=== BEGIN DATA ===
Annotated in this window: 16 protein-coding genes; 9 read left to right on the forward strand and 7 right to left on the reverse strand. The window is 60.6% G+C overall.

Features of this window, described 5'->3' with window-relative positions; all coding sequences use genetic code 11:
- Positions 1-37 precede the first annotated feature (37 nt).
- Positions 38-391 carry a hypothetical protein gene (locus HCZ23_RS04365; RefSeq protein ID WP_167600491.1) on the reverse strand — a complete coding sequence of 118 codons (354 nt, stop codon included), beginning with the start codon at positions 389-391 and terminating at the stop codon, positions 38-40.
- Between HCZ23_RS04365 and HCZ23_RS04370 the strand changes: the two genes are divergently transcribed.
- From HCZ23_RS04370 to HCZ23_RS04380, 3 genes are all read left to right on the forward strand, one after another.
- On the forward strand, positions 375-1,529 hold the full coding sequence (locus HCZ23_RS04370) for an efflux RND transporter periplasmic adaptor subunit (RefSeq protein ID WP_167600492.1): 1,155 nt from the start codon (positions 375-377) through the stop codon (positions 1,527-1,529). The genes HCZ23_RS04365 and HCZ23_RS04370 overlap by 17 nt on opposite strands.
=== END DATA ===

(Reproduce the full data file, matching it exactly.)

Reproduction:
Annotated in this window: 16 protein-coding genes; 9 read left to right on the forward strand and 7 right to left on the reverse strand. The window is 60.6% G+C overall.

Features of this window, described 5'->3' with window-relative positions; all coding sequences use genetic code 11:
- Positions 1-37 precede the first annotated feature (37 nt).
- Positions 38-391 carry a hypothetical protein gene (locus HCZ23_RS04365; RefSeq protein ID WP_167600491.1) on the reverse strand — a complete coding sequence of 118 codons (354 nt, stop codon included), beginning with the start codon at positions 389-391 and terminating at the stop codon, positions 38-40.
- Between HCZ23_RS04365 and HCZ23_RS04370 the strand changes: the two genes are divergently transcribed.
- From HCZ23_RS04370 to HCZ23_RS04380, 3 genes are all read left to right on the forward strand, one after another.
- On the forward strand, positions 375-1,529 hold the full coding sequence (locus HCZ23_RS04370) for an efflux RND transporter periplasmic adaptor subunit (RefSeq protein ID WP_167600492.1): 1,155 nt from the start codon (positions 375-377) through the stop codon (positions 1,527-1,529). The genes HCZ23_RS04365 and HCZ23_RS04370 overlap by 17 nt on opposite strands.